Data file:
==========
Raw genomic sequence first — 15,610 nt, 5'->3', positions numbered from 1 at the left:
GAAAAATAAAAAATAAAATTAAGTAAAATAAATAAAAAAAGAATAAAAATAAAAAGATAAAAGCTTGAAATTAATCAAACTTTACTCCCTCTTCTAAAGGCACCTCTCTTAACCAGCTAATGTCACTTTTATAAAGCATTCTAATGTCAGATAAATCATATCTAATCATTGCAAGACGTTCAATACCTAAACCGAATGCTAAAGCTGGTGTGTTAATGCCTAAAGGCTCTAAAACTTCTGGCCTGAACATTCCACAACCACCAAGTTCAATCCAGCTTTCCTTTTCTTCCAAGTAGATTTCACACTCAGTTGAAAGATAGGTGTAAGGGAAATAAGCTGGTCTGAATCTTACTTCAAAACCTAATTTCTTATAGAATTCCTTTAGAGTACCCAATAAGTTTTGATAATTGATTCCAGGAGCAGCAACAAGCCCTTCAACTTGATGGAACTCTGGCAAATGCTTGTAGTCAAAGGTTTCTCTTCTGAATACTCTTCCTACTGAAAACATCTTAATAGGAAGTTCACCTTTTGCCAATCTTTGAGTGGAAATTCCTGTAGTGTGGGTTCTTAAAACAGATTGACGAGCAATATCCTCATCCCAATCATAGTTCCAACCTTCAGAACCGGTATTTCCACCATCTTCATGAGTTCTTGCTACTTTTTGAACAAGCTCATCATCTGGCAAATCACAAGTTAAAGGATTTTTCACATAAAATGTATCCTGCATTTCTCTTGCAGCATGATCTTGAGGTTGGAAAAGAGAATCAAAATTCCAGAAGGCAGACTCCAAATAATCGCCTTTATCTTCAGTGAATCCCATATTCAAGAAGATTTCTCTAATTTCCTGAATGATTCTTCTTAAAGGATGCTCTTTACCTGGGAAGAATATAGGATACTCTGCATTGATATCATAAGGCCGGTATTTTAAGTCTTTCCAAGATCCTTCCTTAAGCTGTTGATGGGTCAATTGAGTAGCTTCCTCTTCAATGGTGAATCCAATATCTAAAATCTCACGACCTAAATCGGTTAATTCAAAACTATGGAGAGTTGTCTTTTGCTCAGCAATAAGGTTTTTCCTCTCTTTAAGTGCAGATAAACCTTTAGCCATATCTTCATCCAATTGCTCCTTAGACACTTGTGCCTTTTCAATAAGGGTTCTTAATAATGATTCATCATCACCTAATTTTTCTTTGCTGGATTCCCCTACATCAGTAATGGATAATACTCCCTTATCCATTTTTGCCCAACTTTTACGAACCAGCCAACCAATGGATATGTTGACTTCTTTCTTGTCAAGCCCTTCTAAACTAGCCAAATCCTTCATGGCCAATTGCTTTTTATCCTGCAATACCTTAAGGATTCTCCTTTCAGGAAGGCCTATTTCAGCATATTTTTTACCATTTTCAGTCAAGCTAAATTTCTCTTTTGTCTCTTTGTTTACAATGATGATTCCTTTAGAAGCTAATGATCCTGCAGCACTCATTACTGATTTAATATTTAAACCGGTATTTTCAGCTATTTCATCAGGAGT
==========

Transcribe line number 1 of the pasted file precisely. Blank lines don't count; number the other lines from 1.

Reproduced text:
Raw genomic sequence first — 15,610 nt, 5'->3', positions numbered from 1 at the left: